In 2023 we’re resetting our trust & safety work, with Mjolnir dev returning to its original development team, and we’ll be working as tactically as possible to ensure that all communities on Matrix can easily block abuse using whatever mechanisms they need.

P2P & Dendrite

Meanwhile, Dendrite (our second generation homeserver implementation) development has continued at pace throughout the year. According to sytest we are now at 93% client-server API compliance with 577 out of 620 tests passing, and the server-server API compliance is at 97% with 111 out of 114 tests passing! None of the missing tests are showstoppers, so it’s fair to say that Dendrite is very nearly ready for primetime.

The interesting plot twist is that Dendrite development has ended up increasingly focusing on embedded matrix server use cases - particularly to power Peer-to-Peer Matrix, where clients require a server to be embedded within them. So while Synapse has ended up increasingly focusing on large-scale deployments, Dendrite has ended up pursuing smaller instances (which is ironic, given originally it was meant to be the other way round!).

P2P Matrix work has been progressing well too - you can follow the blow-by-blow updates over at After a lot of back and forth evaluating hard-state routing versus soft-state routing in Pinecone, we’ve ended up converging on soft-state routing (which is chattier, but easier to reason about in terms of mitigating attacks). However, the chattiness means that it doesn’t scale as well as one might hope - so we’re now working on a “tiered” approach where separate Pinecone networks can be tiered together into one inter-network, giving us scalability at the expense of being slightly less decentralised. It’s fair to say that the journey here has been pretty frustrating in its twists and turns, and sadly Neil Alexander chose to move on a few months ago. However, Devon has stepped up to fill his shoes as primary Pinecone and P2P wrangler, and is making amazing progress on the remaining work - firstly implementing Store and Forward relaying in Dendrite so that today’s Pinecone networks can exchange messages even if the recipient node is offline. Next up will be bridging P2P Matrix with today’s Matrix network - and then working on tiering to provide the scalability we need. The expectation is that today’s serverside Dendrite instances will effectively turn into static pinecone peers, store and forwarding messages on behalf of P2P nodes, and providing tiering between respective pinecone subnets.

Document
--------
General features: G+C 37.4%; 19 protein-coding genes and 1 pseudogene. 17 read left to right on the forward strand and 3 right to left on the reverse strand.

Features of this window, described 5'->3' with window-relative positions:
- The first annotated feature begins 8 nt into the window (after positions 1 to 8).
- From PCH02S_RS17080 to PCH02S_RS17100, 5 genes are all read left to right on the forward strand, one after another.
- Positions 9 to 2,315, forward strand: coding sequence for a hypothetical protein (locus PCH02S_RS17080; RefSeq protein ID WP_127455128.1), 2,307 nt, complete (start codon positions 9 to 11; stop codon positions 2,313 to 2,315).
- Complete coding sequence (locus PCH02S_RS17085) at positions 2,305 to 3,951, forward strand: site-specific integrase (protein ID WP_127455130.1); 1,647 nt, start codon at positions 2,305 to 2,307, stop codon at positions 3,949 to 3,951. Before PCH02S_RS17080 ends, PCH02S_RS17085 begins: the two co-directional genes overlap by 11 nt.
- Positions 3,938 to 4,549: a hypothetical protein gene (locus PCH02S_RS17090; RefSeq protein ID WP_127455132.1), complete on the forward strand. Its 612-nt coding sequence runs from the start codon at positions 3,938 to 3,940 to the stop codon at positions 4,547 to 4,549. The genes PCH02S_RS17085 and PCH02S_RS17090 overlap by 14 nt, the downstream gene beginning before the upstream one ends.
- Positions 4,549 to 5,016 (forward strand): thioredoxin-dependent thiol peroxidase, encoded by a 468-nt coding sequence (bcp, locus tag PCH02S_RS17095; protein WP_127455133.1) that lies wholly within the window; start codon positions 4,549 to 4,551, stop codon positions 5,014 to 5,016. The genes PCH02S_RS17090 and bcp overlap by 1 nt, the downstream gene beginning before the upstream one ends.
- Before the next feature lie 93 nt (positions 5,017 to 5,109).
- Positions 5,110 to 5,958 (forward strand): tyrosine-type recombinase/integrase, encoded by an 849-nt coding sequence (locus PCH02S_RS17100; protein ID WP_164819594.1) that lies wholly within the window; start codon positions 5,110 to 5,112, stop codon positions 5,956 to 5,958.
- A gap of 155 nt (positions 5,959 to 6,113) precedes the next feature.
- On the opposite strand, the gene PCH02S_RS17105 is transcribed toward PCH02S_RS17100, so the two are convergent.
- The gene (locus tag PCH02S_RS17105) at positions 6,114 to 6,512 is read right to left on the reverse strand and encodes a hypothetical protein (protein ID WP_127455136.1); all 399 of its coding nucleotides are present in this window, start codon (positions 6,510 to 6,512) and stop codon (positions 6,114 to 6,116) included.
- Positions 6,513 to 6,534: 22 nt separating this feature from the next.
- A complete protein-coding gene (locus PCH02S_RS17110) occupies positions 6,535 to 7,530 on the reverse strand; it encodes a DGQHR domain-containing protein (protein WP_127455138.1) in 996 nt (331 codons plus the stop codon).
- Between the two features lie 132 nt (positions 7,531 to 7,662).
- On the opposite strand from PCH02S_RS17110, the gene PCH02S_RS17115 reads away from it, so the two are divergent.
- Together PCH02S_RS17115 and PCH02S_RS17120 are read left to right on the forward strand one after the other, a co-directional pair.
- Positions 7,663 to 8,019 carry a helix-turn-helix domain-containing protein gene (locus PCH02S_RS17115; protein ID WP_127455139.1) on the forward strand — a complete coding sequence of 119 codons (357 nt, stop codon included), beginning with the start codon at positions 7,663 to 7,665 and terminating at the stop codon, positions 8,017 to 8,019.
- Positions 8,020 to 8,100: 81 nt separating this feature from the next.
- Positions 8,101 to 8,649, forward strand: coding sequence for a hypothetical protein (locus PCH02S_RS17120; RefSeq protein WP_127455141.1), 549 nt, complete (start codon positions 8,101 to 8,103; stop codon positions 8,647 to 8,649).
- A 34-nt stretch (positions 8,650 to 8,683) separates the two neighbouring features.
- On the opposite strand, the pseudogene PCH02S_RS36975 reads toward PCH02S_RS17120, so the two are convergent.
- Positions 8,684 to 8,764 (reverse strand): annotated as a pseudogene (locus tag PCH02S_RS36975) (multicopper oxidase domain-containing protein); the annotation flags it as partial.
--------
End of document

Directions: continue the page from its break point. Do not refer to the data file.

Hydrogen & Chatterbox

Development on Hydrogen as a super-lightweight progressive-web-app Matrix client has also been progressing throughout the year (with a few detours to help out with end-to-end testing via trafficlight both for the benefit of Hydrogen and other clients).

The biggest change has been Hydrogen sprouting a separate SDK layer, letting the engine be embedded into other webapps in order to add noninvasive Matrix messaging with as minimal a footprint as possible. This was showcased in Element’s chatterbox offering in July - providing an open source chatbox which can be trivially embedded into existing sites, and also powers the Chatrix wordpress plugin that Automattic is working on.

Hydrogen also added independent support for MSC3401 multiparty voice/video calling (albeit on a branch), letting us showcase heterogeneous Element Call <-> Hydrogen group calling and prove MSC3401 as fit for purpose as a true open interoperable call signalling - and in turn Hydrogen SDK, complete with the multiparty voice/video calling, powers the Matrix engine within Third Room - our metaverse-on-Matrix platform.